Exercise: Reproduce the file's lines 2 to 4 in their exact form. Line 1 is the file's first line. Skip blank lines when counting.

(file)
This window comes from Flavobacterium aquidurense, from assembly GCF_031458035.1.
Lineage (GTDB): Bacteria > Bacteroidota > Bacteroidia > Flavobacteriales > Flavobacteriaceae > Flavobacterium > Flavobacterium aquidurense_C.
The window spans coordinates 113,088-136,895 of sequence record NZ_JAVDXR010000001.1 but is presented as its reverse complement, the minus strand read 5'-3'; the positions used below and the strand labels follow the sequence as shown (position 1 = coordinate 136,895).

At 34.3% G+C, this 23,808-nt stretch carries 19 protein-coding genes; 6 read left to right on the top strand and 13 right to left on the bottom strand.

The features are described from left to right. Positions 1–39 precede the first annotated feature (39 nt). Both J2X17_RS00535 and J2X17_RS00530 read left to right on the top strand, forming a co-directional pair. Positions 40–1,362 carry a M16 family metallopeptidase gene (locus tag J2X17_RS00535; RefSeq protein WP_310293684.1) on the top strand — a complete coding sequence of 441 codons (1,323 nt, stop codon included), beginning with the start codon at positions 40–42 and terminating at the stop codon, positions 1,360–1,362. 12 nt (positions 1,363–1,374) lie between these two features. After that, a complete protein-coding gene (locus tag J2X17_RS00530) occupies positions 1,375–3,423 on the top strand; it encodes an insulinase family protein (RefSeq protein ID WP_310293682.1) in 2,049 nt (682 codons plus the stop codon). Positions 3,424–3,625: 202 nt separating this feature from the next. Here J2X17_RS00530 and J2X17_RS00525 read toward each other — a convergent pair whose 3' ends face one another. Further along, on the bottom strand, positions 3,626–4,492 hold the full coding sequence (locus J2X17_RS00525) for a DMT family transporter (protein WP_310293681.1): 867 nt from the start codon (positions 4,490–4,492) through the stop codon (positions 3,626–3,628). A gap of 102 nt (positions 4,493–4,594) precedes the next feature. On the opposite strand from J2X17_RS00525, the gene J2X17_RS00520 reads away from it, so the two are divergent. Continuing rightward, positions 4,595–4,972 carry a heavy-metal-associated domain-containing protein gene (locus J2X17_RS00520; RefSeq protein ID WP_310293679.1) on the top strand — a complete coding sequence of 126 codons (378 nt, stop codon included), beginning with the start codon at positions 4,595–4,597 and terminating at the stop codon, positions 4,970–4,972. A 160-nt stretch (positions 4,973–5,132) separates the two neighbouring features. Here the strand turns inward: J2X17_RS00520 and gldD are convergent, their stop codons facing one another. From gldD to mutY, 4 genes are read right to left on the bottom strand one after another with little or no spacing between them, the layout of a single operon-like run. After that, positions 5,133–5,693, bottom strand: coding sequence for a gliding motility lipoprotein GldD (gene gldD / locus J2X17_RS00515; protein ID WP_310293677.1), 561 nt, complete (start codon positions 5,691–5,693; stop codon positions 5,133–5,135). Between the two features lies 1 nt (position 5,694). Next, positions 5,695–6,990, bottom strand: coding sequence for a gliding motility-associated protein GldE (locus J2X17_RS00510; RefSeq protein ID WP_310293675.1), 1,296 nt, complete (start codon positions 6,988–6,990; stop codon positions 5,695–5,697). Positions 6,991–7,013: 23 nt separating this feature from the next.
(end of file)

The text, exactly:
Lineage (GTDB): Bacteria > Bacteroidota > Bacteroidia > Flavobacteriales > Flavobacteriaceae > Flavobacterium > Flavobacterium aquidurense_C.
The window spans coordinates 113,088-136,895 of sequence record NZ_JAVDXR010000001.1 but is presented as its reverse complement, the minus strand read 5'-3'; the positions used below and the strand labels follow the sequence as shown (position 1 = coordinate 136,895).

At 34.3% G+C, this 23,808-nt stretch carries 19 protein-coding genes; 6 read left to right on the top strand and 13 right to left on the bottom strand.